Skeleton of the Rakhigarhi woman, whose genome the scientists analysed. © Vasant Shinde/DCPGRI

The first genome sequence of a woman from Rakhigarhi, the largest town in Indus Valley Civilisation, has shed some light on the origins of people who built this ancient civilisation around five millennia ago1.

The DNA belongs to a woman who was buried four to five millennia ago in Rakhigarhi, now part of Haryana in India. Her genes point to an ancestry of ancient Iranians and Southeast Asian hunter-gatherers.

Genetic scientists say this does not mean that her ancestors lived in Iran or Southeast Asia. In fact, they almost certainly lived in South Asia for thousands of years before her.

The study also offers new insights into how farming began in South Asia. “Our findings do not prove a separate invention of farming in South Asia,” says geneticist David Reich from the US-based Harvard Medical School. Reich, who led a team of researchers from India, Germany and the US to sequence the genome, says their data is consistent with the theory that Western Asian agricultural technology or ideas moved into South Asia through adoption or ideas from neighbours.

Ancient human remains found in various sites of Indus Valley hardly yield intact DNA. The hot and humid conditions in these regions destroy any trace of DNA. To overcome this, Reich and post-doctoral scientist Vagheesh Narasimhan at Harvard, teamed up with Vasant Shinde from the Deccan College Post-Graduate and Research Institute in Pune and Niraj Rai from the Birbal Sahni Institute of Palaeosciences in Lucknow. They painstakingly screened 61 skeletal samples excavated from graves in Rakhigarhi and were eventually able to detect a very small amount of DNA in a single sample from a woman’s remains.

After more than hundred attempts, they were able to sequence the DNA. Comparing this DNA with those of 11 individuals from two sites in Turkmenistan and Iran, the researchers prepared a genetic profile of the Rakhigarhi woman.

The profile, they say, has signs of Iranian-related ancestry but no evidence of pastoralists who lived in the grasslands of Asia and Europe. “We say ‘Iranian-related’ because we don’t know where they lived,” Reich says. They could have lived in the Iranian plateau, but the team’s data point to them having lived in South Asia for many thousands of years before the Indus Valley Civilisation, he adds.

“This is a significant technical feat,” says Partha Pratim Majumder, an expert on human evolution and migration at the National Institute of Biomedical Genomics in West Bengal, India. “Sequencing genomes from South Asia has been a major challenge,” he adds.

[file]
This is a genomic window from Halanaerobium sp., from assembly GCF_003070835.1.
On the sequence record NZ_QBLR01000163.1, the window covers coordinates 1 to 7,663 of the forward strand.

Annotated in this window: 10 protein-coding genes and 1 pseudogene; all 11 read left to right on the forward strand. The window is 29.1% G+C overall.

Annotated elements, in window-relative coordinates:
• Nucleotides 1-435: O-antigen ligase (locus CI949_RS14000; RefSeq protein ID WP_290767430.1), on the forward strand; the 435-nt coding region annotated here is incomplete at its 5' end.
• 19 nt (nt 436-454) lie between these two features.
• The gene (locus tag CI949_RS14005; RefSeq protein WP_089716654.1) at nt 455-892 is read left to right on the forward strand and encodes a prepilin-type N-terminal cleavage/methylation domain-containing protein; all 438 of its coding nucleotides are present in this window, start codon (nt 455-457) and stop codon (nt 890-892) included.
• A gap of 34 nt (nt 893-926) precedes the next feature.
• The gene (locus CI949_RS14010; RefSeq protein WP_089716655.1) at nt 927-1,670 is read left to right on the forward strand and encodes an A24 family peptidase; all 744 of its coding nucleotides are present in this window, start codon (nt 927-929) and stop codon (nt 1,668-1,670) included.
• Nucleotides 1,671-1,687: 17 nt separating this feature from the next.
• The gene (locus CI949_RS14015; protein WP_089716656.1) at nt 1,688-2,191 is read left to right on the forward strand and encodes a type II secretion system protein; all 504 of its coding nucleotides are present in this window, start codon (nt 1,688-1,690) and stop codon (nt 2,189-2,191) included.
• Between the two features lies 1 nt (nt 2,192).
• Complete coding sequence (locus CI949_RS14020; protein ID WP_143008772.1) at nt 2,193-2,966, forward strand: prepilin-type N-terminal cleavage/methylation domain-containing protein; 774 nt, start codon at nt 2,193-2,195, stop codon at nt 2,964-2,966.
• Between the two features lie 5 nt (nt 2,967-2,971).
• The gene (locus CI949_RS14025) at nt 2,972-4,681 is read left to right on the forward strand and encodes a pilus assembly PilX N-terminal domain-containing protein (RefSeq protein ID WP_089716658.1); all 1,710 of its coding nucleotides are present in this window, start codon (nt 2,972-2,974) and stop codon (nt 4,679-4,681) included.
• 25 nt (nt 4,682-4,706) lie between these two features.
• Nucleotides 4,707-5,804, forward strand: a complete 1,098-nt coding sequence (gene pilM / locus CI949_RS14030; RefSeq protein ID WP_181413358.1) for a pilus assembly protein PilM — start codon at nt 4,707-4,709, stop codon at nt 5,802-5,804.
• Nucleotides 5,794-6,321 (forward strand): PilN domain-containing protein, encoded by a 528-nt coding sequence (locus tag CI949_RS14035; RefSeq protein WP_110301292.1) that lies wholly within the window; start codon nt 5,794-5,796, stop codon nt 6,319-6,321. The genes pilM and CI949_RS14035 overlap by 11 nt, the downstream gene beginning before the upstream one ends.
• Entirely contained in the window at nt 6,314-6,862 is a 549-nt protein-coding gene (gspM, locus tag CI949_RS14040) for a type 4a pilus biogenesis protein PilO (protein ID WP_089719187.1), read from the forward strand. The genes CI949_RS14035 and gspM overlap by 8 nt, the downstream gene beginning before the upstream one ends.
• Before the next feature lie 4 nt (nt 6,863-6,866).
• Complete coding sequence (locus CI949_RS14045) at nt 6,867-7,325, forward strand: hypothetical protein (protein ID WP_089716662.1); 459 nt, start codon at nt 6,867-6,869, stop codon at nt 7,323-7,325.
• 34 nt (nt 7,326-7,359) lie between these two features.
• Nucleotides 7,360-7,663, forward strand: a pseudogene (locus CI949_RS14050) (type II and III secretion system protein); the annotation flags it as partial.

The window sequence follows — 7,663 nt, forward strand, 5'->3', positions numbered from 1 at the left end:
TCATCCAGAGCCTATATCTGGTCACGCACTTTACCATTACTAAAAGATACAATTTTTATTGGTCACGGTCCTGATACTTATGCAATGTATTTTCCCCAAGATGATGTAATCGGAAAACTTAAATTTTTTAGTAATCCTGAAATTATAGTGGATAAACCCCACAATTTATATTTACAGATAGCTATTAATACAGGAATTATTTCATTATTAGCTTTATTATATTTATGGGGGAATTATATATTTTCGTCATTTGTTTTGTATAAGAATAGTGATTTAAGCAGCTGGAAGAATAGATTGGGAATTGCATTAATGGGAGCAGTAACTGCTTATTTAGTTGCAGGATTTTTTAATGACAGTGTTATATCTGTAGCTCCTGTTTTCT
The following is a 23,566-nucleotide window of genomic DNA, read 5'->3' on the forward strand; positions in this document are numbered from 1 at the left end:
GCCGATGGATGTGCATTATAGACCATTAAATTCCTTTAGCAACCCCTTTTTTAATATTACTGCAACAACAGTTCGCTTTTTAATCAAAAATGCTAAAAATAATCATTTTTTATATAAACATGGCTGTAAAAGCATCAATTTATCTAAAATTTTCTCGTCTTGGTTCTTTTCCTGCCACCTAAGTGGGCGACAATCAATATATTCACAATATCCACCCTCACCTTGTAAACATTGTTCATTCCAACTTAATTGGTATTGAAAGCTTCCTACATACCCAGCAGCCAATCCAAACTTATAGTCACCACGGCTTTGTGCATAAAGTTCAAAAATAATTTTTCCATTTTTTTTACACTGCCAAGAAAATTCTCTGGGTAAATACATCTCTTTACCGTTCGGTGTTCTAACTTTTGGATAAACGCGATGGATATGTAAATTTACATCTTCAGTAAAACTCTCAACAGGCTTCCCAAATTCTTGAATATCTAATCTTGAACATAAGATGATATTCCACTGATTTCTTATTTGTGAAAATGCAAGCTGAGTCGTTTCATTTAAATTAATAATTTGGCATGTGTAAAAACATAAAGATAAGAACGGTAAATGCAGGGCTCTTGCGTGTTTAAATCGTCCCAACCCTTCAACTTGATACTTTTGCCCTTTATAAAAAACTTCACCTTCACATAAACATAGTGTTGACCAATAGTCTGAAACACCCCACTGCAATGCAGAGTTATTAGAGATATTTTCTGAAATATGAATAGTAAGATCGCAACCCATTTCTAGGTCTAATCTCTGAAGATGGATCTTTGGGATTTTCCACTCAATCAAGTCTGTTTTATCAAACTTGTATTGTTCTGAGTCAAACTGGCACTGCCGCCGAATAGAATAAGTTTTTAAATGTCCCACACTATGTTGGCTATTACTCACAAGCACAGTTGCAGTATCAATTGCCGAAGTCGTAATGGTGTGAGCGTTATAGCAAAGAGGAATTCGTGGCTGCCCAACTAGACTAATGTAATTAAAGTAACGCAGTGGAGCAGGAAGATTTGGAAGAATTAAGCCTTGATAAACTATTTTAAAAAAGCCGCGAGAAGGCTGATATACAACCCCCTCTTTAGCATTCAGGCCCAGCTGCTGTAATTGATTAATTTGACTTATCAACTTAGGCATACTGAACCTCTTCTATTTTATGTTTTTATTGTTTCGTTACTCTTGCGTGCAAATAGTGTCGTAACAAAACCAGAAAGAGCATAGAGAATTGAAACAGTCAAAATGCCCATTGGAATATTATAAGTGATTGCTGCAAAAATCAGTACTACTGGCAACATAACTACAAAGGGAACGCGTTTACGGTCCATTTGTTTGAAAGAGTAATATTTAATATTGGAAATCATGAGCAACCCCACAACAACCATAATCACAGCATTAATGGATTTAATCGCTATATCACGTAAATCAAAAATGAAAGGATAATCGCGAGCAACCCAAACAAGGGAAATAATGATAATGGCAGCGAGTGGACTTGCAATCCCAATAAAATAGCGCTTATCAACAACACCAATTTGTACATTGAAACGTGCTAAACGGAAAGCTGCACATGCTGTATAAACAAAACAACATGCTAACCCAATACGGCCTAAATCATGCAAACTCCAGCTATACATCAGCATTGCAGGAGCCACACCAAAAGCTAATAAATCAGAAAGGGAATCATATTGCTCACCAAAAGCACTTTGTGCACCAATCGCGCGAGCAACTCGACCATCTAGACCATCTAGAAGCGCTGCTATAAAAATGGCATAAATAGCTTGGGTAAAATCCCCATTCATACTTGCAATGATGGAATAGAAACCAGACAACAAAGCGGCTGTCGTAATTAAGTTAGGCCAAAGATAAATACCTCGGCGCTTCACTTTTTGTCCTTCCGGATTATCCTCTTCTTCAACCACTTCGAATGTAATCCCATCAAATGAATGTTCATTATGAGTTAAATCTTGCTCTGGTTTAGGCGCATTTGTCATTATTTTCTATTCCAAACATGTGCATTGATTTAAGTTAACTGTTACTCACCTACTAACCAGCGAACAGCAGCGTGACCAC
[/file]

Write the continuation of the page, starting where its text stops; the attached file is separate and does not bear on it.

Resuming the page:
This single sequence, he says, has provided a deep, though likely incomplete, insight into the Indus Valley lineage.

The analysis by Reich and colleagues also shows that the Iranian-related lineage present in the Indus Valley people split from the natives of Zagros Mountains in Iran before 8000 BCE. This is before crop farming began there around 7000–6000 BCE.

This suggests that the descendants of the world’s first farmers who lived in the Fertile Crescent have had no roles in introducing farming to South Asia.

Ancient DNA studies have shown that the hunter-gatherers in western Anatolia, a region in modern-day Turkey, adopted agriculture from their neighbours in the east. They then spread agriculture as they moved into Europe.

“Something similar might have happened in the vicinity of South Asia, where a hunter-gatherer population could have copied farming innovations from their eastern neighbors, and then spread them further through movement of people,” Reich points out.

There is little doubt that farming arose multiple times in different regions of the world, including in India, contends Majumder. Fossilized pollen grains, he says, point to multiple plant domestication and farming events in India. Thus, South Asia, in particular India, has always been a prominent seat of ancient farming, he adds.

The Indus Valley people built a complex and cosmopolitan culture, and variations are hard to decipher by decoding the genome of an individual, the researchers note. However, the insights that emerge from an individual genome demonstrate the promise of ancient DNA studies in South Asia, they add.


1. Shinde, V. et al. An ancient Harappan genome lacks ancestry from Steppe pastoralists or Iranian farmers. Cell. 179, 1-7 (2019) doi: 10.1016/j.cell.2019.08.048